Plastic Pollution Is Causing "Global Disturbances" By Intensifying Climate Change

July 9, 2021

The world discards 300 million tons of plastic annually. Much of this material—which takes more than 400 years to disintegrate—accumulates in the environment and breaks down into microplastics and nanoplastics. These tiny particles cycle through the atmosphere and enter the soil, air, and ocean. Because of that, plastic waste is in all places—from the interior of insects in Antarctica and placentas to the snow in the Arctic.

In 2015, scientists estimated that almost 60% of seabirds had plastic in their stomachs. Ocean and beach dwellers are the major victims of the plastic problem, many of which die choking or entangled in plastic pieces. Leaching toxic chemicals, plastic debris also hampers plant growth, disrupts the human endocrine system, and causes imbalances in different ecosystems—including remote ones, where clean-up movements cannot happen.   

Besides these issues, a new study is calling attention to global disturbances arising from plastic pollution. According to this study, the world could be nearing a scenario in which plastic waste starts to interfere with large-scale environmental mechanisms. Plastic pollution could diminish the efficiency of carbon sinks—aggravating climate change—and cause wide-ranging biodiversity loss due to changes in nutrient supply, exposure to hazardous materials, and increased water temperature. The snowballing effects of these interactions could push the world to an irremediable tipping point.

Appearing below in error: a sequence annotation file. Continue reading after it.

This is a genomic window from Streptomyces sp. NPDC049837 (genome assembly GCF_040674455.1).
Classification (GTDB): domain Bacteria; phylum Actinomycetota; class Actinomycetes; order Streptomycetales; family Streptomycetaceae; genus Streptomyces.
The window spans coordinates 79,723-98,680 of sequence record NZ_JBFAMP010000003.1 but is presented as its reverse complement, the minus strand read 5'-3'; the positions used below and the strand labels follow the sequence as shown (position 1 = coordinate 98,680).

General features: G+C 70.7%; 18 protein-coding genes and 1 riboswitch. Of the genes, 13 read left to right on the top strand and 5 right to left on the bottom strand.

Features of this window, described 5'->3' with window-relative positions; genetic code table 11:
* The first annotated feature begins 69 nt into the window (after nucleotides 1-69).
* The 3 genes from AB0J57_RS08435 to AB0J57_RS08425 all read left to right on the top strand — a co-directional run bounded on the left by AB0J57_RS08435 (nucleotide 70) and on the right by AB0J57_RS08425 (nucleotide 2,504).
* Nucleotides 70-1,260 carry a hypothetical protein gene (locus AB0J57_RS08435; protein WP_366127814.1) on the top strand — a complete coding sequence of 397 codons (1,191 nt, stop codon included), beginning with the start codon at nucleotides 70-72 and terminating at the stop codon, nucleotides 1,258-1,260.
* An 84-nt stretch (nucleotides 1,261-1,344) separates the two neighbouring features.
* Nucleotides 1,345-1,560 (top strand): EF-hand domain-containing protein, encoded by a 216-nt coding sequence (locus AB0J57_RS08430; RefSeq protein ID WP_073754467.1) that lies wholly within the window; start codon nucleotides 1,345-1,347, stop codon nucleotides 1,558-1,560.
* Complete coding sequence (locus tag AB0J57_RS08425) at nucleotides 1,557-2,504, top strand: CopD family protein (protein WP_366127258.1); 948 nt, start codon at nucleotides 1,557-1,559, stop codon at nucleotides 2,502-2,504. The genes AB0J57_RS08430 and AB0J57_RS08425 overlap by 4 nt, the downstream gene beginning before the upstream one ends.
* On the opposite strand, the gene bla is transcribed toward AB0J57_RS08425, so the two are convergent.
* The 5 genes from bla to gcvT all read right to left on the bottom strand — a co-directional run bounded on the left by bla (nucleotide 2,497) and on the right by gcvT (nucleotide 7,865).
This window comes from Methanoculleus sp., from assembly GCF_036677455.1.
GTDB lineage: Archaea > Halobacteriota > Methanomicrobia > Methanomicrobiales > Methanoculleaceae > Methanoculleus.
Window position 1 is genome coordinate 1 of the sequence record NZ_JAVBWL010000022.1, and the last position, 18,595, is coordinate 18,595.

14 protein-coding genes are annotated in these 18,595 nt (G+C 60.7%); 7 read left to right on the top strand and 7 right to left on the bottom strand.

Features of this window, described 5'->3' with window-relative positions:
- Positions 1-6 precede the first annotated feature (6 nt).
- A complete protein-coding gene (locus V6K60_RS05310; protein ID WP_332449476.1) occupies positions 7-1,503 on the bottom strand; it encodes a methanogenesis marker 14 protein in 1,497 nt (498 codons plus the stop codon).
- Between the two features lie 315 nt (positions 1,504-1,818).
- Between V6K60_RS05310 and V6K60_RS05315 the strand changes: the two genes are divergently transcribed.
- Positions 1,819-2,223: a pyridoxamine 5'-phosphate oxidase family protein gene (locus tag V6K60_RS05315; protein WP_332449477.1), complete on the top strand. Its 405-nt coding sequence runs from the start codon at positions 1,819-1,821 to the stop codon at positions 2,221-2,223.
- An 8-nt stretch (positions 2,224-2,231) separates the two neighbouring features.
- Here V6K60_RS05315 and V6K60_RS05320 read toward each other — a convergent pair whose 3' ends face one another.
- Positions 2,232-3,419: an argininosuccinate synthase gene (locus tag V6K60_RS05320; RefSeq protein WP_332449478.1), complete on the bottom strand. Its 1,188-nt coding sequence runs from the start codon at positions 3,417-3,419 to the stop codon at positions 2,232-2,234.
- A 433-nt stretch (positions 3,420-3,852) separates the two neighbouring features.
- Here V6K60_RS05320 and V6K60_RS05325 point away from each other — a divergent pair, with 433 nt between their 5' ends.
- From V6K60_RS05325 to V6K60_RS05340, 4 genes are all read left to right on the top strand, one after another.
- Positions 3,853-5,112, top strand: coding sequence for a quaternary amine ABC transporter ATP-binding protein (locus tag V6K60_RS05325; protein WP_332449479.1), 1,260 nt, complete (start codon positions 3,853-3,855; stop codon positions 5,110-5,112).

Plastic waste generation continues to increase. The already-catastrophic situation has reached new levels since the COVID-19 pandemic, as 129 billion single-use plastic masks were discarded every month. Nations with proper infrastructure continue to export plastic debris to countries that lack the conditions to manage waste correctly—Europe, for example, sends 46% of its plastic debris to Southeast Asia. On top of that, few plastics can go through the recycling process without loss in performance. Because of these limitations, only 9% of the global plastic waste is recycled each year. If these conditions are maintained, reaching a tipping point does not seem absurd.

Plastic pollution depicted

Fish Entangled in Plastic Debris. 

Scientists have said it is too late to clean up the ocean, triggering feelings of powerlessness and doom throughout the world. Nevertheless, each day new technologies and scientific discoveries have been making the headlines, offering hope. For example, superworms (Zophobas atratus) can accelerate the decomposition of polystyrene plastic due to a strain of bacteria that lives in their guts. Cows also host bacteria that can disintegrate plastic. Additionally, a type of plastic that degrades quickly by UV radiation now exists. Due to increasing demands, different companies have been transforming (especially ocean) plastic waste into clothes and shoes

Another group of scientists suggested that if governments and industries make use of solutions that are currently available, the world can cut down the volume of plastic substantially. These solutions encompass: stopping the production of virgin plastic (see a call for a global treaty here), banning the export of waste, expanding the infrastructure for waste treatment across the world, transforming debris into high-value products, and substituting plastic for compostable materials.